Precision Medicine Initiative: Proposed Privacy & Trust Principles

U.S. Healthcare and Privacy, Data Security and Information Law Update

The White House is soliciting public comments on its Proposed Privacy and Trust Principles (the Proposed Principles) for the Precision Medicine Initiative (PMI). PMI is a federal initiative to support research, technology and policies that enable the development of individualized treatments, and is backed by a $215 million investment under President Obama’s 2016 Budget.

The 2014 White House Big Data Report identified healthcare delivery as one of the areas of greatest potential in harnessing big data, as well as an area involving especially sensitive personal information. The Proposed Principles set forth core values and strategies to minimize the risks inherent in large-scale data collection, analysis and sharing. The issuance of this proposal reflects a view by the White House that the success of PMI will depend heavily on the ability of PMI to prioritize and protect the privacy and security of individually identifiable health information. This is a unique opportunity for stakeholders to weigh in on federal policy that has the dual objectives of advancing scientific research and ensuring the privacy and security of personal information. Comments are due on August 7, 2015.

Background on PMI

Precision medicine is an emerging approach to disease treatment and prevention that takes into account individual variability in genes, environment and lifestyle. While advances in precision medicine have been made for select cancers, the practice is not currently in use for most other diseases. The PMI objectives include the creation of a voluntary national research cohort of more than one million Americans, and a commitment to protecting privacy, among others. This PMI research cohort would contribute diverse sources of data, such as medical records, genomic data, metabolite and microorganism data, environmental and lifestyle data, patient-generated information, and personal device and sensor data, to further the research community’s understanding of health and disease and set the foundation for research through responsible data sharing.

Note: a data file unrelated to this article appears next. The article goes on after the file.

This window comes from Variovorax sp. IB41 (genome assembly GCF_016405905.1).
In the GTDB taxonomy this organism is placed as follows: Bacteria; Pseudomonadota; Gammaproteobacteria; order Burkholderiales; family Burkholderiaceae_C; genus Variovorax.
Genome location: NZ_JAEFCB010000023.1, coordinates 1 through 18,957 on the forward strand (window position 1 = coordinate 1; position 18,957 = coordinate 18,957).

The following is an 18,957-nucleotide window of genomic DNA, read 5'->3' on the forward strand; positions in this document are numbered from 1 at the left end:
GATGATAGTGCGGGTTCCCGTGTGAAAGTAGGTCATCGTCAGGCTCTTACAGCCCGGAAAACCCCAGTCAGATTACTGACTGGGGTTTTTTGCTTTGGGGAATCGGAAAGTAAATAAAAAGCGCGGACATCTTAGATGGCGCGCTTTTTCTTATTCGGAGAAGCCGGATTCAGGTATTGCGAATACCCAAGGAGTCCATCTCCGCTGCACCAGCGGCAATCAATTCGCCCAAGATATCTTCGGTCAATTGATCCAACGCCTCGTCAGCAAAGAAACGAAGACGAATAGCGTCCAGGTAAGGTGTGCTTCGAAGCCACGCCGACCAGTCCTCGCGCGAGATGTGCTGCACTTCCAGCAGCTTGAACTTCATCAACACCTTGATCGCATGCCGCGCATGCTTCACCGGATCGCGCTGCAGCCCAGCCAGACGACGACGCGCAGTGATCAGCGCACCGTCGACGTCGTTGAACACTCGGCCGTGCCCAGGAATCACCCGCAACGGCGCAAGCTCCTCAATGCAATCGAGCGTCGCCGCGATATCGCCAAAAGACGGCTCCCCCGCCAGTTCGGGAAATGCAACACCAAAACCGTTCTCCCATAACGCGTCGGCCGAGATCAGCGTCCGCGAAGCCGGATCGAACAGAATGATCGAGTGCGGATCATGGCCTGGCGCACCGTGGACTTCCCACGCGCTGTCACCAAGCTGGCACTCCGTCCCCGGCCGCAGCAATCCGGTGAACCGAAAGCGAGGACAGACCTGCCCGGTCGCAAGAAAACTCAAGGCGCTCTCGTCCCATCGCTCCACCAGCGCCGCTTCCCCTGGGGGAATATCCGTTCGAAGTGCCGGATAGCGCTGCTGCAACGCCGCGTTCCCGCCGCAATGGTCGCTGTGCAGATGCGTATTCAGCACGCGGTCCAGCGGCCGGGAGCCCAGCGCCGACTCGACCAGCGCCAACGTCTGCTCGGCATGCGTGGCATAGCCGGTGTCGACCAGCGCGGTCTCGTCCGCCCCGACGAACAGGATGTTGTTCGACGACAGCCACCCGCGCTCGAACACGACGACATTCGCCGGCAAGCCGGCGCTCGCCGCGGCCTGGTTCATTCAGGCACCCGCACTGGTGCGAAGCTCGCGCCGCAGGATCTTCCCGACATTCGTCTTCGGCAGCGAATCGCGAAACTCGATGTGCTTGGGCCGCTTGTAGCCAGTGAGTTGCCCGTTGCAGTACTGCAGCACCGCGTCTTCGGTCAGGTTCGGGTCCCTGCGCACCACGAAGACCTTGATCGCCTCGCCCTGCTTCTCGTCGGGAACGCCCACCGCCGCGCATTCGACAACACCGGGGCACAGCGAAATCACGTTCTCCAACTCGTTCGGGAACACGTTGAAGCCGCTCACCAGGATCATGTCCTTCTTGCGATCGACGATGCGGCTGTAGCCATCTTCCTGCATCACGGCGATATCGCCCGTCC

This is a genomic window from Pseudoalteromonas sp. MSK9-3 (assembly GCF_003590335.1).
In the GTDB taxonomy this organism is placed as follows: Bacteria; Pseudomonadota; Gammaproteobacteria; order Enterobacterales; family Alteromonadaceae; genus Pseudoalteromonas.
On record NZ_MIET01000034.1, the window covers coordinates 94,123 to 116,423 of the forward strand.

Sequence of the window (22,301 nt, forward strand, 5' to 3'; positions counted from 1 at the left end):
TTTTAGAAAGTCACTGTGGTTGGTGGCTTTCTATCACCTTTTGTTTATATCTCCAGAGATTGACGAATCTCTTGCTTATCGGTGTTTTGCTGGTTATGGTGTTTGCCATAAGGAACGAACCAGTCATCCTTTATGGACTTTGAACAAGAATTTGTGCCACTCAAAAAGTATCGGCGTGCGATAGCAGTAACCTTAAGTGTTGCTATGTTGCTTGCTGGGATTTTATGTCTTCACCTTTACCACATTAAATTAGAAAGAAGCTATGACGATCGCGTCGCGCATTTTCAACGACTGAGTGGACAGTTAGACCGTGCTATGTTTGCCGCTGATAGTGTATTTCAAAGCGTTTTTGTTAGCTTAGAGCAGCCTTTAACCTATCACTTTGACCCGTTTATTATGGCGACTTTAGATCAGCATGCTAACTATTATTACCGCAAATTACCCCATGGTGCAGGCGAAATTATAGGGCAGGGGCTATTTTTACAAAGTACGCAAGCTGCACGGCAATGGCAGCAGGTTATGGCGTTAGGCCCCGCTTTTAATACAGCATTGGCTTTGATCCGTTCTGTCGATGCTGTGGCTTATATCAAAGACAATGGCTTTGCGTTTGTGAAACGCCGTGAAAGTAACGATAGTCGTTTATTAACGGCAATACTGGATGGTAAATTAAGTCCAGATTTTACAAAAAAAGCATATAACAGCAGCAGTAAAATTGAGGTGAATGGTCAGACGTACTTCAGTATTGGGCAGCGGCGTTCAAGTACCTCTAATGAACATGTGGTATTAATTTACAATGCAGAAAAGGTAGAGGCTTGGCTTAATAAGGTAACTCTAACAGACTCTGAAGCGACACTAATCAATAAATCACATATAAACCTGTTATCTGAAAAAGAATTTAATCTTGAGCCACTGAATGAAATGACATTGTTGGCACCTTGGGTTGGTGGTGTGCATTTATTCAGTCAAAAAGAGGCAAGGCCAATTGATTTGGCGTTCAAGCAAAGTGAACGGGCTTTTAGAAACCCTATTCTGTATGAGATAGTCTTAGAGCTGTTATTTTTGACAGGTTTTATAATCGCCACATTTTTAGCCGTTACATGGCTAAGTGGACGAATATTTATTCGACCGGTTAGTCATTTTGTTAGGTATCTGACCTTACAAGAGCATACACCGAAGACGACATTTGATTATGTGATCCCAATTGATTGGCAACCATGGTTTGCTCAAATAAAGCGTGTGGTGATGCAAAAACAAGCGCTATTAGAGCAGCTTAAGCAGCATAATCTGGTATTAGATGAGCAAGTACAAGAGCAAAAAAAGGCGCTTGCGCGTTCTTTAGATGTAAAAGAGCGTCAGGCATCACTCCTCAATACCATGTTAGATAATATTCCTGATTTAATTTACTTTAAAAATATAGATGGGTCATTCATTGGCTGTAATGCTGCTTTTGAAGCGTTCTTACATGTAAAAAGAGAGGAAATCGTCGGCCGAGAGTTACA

The Proposed Privacy and Trust Principles

As part of its commitment to protect the privacy of the PMI research cohort, the White House convened an interagency working group to develop the data privacy principles for PMI. These Proposed Principles provide guidance on governance, transparency, reciprocity, respect for participant preferences, data sharing, access and use, data quality and integrity and security, as described further below. They reflect Fair Information Practice Principles (FIPPs) that have informed numerous U.S. privacy laws and government guidance.


The PMI cohort should be planned and conducted in partnership with the main stakeholders—participants, researchers, healthcare providers and the federal government. The central governance system should be dynamic and transparent so that there is continuous assessment of policies and practices to ensure scientific, technological and ethics-related developments remain current.

The Proposed Principles identify risks to both participants and their families and communities with participating in the PMI. Specifically, they state that the potential for research conducted using PMI cohort data to lead to stigmatization or other social harms should be identified and evaluated through meaningful and ongoing engagement with relevant communities.


To ensure participants remain adequately informed, information should be provided at the point of initial engagement and periodically thereafter. Such information should be communicated to participants clearly and conspicuously, and information concerning PMI cohort data use, protection and access should be publicly available. Participants should receive prompt notification in the event of a breach of their personal information. All data users would be expected to publish or post publicly their summary research findings, regardless of the outcomes, as a condition of data use.